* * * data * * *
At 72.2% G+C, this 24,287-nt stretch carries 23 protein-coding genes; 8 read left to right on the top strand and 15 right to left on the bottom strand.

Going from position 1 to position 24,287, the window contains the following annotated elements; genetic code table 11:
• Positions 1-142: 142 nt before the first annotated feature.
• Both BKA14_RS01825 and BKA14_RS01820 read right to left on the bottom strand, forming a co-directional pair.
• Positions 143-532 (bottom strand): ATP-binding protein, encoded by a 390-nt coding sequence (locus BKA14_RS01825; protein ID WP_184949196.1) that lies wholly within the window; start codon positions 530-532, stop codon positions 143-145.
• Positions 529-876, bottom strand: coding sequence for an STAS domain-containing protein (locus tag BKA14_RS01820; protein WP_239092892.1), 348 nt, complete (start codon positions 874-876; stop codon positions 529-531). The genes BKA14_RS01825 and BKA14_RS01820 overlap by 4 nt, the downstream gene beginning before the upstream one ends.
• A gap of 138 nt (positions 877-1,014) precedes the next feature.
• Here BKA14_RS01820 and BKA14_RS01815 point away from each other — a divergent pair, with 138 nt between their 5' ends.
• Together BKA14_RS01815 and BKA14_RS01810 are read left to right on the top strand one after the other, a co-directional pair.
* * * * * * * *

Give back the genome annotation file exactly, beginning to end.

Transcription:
At 72.2% G+C, this 24,287-nt stretch carries 23 protein-coding genes; 8 read left to right on the top strand and 15 right to left on the bottom strand.

Going from position 1 to position 24,287, the window contains the following annotated elements; genetic code table 11:
• Positions 1-142: 142 nt before the first annotated feature.
• Both BKA14_RS01825 and BKA14_RS01820 read right to left on the bottom strand, forming a co-directional pair.
• Positions 143-532 (bottom strand): ATP-binding protein, encoded by a 390-nt coding sequence (locus BKA14_RS01825; protein ID WP_184949196.1) that lies wholly within the window; start codon positions 530-532, stop codon positions 143-145.
• Positions 529-876, bottom strand: coding sequence for an STAS domain-containing protein (locus tag BKA14_RS01820; protein WP_239092892.1), 348 nt, complete (start codon positions 874-876; stop codon positions 529-531). The genes BKA14_RS01825 and BKA14_RS01820 overlap by 4 nt, the downstream gene beginning before the upstream one ends.
• A gap of 138 nt (positions 877-1,014) precedes the next feature.
• Here BKA14_RS01820 and BKA14_RS01815 point away from each other — a divergent pair, with 138 nt between their 5' ends.
• Together BKA14_RS01815 and BKA14_RS01810 are read left to right on the top strand one after the other, a co-directional pair.